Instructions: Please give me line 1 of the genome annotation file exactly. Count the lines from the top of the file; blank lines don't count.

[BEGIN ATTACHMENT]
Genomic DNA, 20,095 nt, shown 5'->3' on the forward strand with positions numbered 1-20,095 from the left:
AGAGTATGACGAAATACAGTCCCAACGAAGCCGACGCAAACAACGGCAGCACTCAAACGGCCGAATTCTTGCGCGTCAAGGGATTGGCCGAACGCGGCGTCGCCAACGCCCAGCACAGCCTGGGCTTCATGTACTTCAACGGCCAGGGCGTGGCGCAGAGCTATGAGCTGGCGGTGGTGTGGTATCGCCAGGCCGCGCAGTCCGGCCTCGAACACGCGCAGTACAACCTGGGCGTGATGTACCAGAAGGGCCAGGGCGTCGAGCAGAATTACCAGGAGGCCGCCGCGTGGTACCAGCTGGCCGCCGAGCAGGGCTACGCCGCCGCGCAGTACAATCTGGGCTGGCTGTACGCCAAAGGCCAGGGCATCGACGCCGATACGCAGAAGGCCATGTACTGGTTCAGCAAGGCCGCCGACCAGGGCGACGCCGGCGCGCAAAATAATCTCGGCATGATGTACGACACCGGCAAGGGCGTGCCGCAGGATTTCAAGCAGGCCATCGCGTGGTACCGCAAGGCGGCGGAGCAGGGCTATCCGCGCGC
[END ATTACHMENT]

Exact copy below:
Genomic DNA, 20,095 nt, shown 5'->3' on the forward strand with positions numbered 1-20,095 from the left: